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Asian Antiques, Seattle

Seattle , Washington's insider take:

Seattle is a port town, the end point for cargo ships chugging their way across the Pacific from Asia, so it's a prime spot to pick up antiques and other treasures from the Far East. Your first stop should be Honeychurch, an insider's source for high-quality Asian antiques dating from the fifth millennium B.C. up to the first half of the 20th century. Among the items on display are 18th-century Japanese furniture, Han Dynasty burial figures from China, and 14th-century Vietnamese porcelain discovered in an early shipwreck (411 Westlake Ave. N.; 206-622-1225; Down the road is its warehouse, the 18,000-square-foot Glenn Richards. Prices are generally less steep here, as there are fewer rare items and more contemporary designs, as well as garden objects and newer architectural elements from India and the Philippines (964 Denny Way; 206-287-1877; The serious (read: deep-pocketed) collector shouldn't miss Kagedo Japanese Art, where exquisite works by Japanese modern masters—lacquered stationery boxes, woven bamboo baskets, and intricately carved okimono (small bronze, ivory, or wooden sculptures)—shine within museumlike glass displays (520 First Ave. S.; 206-467-9077;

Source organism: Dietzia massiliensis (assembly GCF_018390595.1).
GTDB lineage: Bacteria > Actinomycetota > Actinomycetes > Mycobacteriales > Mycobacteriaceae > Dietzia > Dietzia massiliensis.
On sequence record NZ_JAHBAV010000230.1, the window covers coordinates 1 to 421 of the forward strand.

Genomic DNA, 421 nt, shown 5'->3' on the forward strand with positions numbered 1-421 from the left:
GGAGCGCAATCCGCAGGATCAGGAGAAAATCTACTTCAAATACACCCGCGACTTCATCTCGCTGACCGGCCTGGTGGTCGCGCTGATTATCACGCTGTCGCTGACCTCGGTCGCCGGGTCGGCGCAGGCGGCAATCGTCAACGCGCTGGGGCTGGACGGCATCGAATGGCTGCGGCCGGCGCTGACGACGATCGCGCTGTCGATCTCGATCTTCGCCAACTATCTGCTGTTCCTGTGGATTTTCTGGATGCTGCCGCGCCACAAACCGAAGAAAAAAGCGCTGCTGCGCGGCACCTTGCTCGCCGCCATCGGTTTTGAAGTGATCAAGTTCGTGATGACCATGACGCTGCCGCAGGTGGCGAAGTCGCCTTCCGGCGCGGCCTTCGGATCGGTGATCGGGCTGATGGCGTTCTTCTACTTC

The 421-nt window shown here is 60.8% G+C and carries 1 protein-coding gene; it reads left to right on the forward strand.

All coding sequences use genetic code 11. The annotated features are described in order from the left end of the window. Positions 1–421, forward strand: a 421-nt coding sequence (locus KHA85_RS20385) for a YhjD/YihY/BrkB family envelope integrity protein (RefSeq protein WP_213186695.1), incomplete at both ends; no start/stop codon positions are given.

Information may have changed since the date of publication. Please confirm details with individual establishments before planning your trip.